Wednesday, October 27, 2010
Commission To Hold Bear-Kill Meeting
By Rene Romo
Journal Southern Bureau
LAS CRUCES — The state Game Commission is expected to draw a vocal crowd at its meeting in Mescalero on Thursday when the board considers a controversial proposal to increase the number of bears and cougars that hunters can kill.
The state allowed up to 406 black bears to be killed in New Mexico this year, but the Game and Fish Department proposes raising that limit to 686 next year, a 69 percent increase in the hunting harvest.
The hike in the kill limit, according to state officials, is aimed at aligning bear populations with good habitat, reducing conflicts between bears and humans, curbing elk calf predation and providing hunting opportunities that increase revenue for the state.
Various conservationists have objected to the Game and Fish Department proposals. They have challenged the accuracy of the black bear population estimate, which the state says is between 5,300 and 6,500, and discounted the plan's ability to reduce conflicts between humans and bears in search of food during times of drought.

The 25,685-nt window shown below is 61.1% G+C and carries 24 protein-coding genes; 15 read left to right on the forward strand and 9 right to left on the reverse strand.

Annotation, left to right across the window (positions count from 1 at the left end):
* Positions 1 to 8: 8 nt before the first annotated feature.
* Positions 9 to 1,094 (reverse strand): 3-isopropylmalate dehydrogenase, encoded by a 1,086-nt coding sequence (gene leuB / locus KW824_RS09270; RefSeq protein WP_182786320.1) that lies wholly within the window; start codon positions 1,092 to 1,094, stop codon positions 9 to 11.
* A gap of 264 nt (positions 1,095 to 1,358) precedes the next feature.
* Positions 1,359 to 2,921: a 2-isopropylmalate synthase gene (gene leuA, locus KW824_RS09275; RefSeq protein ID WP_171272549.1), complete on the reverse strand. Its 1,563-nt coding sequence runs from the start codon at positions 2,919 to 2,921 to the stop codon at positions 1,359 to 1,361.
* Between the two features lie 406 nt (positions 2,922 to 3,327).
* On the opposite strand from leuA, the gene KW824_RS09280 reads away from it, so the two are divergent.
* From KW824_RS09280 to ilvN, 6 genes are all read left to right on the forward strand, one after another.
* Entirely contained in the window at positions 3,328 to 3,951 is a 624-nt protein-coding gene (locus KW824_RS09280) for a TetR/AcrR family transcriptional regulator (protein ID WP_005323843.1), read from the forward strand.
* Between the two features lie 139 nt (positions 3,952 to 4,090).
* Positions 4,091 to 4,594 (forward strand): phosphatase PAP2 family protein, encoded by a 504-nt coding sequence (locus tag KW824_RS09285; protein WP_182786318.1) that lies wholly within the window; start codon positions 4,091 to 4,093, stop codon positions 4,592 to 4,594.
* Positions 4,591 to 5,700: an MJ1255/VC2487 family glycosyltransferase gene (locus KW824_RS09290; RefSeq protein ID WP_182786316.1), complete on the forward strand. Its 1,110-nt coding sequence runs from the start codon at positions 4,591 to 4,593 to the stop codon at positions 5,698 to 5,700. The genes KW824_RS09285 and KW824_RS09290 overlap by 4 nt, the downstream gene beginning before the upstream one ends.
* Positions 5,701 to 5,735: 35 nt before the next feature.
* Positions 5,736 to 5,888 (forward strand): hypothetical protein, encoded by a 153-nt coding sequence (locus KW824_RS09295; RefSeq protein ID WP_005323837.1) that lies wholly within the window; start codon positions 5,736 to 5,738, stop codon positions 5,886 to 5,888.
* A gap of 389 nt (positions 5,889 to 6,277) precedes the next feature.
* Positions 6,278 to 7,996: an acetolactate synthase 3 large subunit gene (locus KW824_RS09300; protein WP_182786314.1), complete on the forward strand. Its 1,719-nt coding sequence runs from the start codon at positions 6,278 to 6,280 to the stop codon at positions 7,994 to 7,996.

"They (Game and Fish) are going with the highest percentage of kill-off they can get based on the highest guesstimate" of the bear population, said Jan Hayes, founder of the conservation group Sandia Mountain BearWatch. Hayes said that if approved, the plan would devastate the black bear population in the Sandias and Manzanos.
Game and Fish spokesman Marty Frentzel said the population estimates are based in part on field counts and mainly the carrying capacity of prime bear habitat.
The proposals do have the support of hunters and others concerned about encounters between campers and bears.
In response to an outpouring of public comments about the controversial proposals, Frentzel said the Game Commission will review bear kill limits annually, rather than every four years as originally proposed. State officials have also removed a proposal that would have allowed the use of mechanical calls to lure bears.
The original number of bears proposed to be killed next year — 733, including 318 females — was scaled back, Frentzel said, due to an error in the calculation of bear habitat.
The commission will also consider a proposal to raise the limit on the number of cougars killed from 490 this year to 996 next year. The state estimates there are between 3,100 and 4,300 cougars across New Mexico.
The Game Commission meets at 9 a.m. Thursday at the Inn of the Mountain Gods Resort and Casino at Mescalero.